This strikes me as incongruous, considering we've just shared the intimate, breathtaking thrill of takeoff under the same canopy. I think it strikes him as routine. "Judy," I say.
"Well, Judy, do you know much about airplanes?"
"A little bit." He's asking this now!
"What we try to do on the tow is keep the glider in a fixed position with the towplane. Now, using your feet on the rudder pedals, try to keep us lined up there." Out of the corner of my eye I see a hand pointing to a spot on the rear of the Cessna.
I push down on the left pedal and the glider's nose moves to the left. I try the right pedal. Nose moves to the right. I am thrilled. Keeping us lined up with the towplane, I work the pedals with aplomb. Then I look down. I don't scream, but it's close. The altimeter reads 1,100 feet.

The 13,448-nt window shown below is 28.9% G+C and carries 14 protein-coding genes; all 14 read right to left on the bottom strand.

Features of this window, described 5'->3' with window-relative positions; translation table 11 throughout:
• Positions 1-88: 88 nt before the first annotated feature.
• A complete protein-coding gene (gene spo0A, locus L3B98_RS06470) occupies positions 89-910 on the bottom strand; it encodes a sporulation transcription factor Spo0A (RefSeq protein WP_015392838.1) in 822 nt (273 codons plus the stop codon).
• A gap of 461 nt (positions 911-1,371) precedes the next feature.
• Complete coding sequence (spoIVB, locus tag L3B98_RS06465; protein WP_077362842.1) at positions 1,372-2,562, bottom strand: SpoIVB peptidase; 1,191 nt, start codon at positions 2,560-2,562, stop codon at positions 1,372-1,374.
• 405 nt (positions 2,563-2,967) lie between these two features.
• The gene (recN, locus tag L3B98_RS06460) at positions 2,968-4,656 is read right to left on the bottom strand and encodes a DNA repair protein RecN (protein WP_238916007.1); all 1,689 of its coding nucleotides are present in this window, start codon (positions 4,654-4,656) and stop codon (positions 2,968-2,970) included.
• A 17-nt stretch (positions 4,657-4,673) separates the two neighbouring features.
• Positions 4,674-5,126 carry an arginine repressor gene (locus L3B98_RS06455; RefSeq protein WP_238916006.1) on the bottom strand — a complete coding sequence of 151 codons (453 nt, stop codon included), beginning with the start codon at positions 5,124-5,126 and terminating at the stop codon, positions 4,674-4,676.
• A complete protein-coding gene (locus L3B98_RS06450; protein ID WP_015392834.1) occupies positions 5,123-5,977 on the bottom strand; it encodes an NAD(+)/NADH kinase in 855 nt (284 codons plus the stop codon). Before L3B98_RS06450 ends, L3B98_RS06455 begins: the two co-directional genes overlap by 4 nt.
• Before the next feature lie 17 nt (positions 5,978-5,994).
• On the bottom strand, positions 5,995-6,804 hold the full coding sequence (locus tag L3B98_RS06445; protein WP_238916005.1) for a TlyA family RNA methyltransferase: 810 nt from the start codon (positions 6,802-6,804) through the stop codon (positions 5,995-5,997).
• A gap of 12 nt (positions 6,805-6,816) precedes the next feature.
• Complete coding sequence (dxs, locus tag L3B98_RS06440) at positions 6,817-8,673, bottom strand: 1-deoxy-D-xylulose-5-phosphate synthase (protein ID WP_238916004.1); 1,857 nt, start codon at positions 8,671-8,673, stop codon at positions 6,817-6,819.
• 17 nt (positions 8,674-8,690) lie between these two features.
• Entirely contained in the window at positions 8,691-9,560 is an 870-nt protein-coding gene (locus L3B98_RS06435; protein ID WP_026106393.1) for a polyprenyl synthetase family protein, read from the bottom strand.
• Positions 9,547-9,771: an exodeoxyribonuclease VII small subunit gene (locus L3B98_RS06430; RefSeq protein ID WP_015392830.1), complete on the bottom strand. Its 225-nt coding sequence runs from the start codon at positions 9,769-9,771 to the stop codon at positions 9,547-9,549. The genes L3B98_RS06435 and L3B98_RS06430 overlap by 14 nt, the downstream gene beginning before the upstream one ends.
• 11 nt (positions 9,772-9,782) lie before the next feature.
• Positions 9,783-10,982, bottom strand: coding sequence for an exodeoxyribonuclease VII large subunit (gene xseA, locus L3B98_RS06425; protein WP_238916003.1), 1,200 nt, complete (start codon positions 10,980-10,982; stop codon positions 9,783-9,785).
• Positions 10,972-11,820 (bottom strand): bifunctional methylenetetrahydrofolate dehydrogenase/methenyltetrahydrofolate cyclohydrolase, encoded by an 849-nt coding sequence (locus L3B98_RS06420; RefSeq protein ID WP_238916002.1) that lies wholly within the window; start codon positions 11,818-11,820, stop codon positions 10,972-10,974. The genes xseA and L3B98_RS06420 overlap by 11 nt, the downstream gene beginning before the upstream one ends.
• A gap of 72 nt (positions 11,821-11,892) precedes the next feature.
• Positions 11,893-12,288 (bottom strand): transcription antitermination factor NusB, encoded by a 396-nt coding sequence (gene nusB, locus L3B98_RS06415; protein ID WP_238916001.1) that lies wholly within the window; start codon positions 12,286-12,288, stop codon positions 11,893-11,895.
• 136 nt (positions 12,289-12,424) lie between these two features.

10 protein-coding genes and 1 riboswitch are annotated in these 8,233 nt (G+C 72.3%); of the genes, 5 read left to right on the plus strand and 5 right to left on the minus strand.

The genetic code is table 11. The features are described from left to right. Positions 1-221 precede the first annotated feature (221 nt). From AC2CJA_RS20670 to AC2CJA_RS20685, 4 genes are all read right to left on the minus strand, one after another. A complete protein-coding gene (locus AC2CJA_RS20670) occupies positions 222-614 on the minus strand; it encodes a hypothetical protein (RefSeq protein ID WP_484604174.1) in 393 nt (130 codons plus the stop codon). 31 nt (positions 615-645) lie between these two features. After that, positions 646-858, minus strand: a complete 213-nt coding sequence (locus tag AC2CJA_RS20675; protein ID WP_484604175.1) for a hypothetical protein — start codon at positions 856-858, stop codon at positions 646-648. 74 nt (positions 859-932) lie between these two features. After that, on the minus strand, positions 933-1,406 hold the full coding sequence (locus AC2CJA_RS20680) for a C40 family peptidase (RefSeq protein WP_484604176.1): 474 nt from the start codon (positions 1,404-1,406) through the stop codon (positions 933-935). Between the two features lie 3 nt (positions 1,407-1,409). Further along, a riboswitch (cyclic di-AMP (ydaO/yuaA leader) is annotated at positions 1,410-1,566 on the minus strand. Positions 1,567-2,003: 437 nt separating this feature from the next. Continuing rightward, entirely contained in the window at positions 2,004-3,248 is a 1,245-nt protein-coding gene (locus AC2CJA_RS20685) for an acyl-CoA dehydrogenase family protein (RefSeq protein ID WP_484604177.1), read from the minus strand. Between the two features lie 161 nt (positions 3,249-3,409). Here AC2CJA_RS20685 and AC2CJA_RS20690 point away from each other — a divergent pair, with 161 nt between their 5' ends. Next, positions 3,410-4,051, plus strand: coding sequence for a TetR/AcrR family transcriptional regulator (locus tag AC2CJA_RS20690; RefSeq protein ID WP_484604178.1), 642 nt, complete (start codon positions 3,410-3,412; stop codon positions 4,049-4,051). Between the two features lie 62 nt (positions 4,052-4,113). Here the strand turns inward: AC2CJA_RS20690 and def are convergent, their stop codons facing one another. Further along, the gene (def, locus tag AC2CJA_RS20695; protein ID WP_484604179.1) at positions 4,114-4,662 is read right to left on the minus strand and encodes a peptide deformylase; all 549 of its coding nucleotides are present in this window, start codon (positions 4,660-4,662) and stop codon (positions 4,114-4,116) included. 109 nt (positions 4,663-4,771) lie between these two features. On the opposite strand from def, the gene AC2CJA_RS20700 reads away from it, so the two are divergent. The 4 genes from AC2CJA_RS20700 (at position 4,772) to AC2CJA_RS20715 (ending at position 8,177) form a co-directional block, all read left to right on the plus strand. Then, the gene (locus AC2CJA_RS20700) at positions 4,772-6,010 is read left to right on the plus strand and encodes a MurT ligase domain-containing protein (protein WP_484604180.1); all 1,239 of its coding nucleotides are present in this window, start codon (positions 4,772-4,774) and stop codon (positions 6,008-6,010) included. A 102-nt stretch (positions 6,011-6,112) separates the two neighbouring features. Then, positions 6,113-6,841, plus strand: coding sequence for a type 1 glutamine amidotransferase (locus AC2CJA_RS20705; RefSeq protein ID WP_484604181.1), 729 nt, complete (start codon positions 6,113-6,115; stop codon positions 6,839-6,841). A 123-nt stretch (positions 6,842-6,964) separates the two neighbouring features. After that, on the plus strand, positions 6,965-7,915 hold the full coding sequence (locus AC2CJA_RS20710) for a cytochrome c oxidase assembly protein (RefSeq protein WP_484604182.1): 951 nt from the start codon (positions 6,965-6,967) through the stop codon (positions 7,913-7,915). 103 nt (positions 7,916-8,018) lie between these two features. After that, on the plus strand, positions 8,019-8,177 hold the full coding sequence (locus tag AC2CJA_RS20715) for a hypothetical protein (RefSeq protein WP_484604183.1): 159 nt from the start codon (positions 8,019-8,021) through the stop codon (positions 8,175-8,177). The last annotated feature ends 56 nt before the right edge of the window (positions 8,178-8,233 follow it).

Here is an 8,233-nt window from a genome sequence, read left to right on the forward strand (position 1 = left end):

"O.K.," says Getter, "I'll take the controls until the release."
With Getter flying the plane, I relax a bit. The view is spectacular, the mountain road winding down the valley and the green hills unfolding into the distance. It all seems much closer than from a regular plane, even a small one. Perhaps it's the bubble canopy that expands my sight lines. Whatever it is, I decide I like it.
"Now, just before we release," says Getter, "I'm going to bring the nose up just a bit and then drop it a little, to put some slack in the rope. Don't worry, it's not a screaming dive."
Cue the butterflies. "And then what?" I ask.
"We're going to do a right-hand turn," he says. "The towplane does a left-hand turn. That's so we get good separation."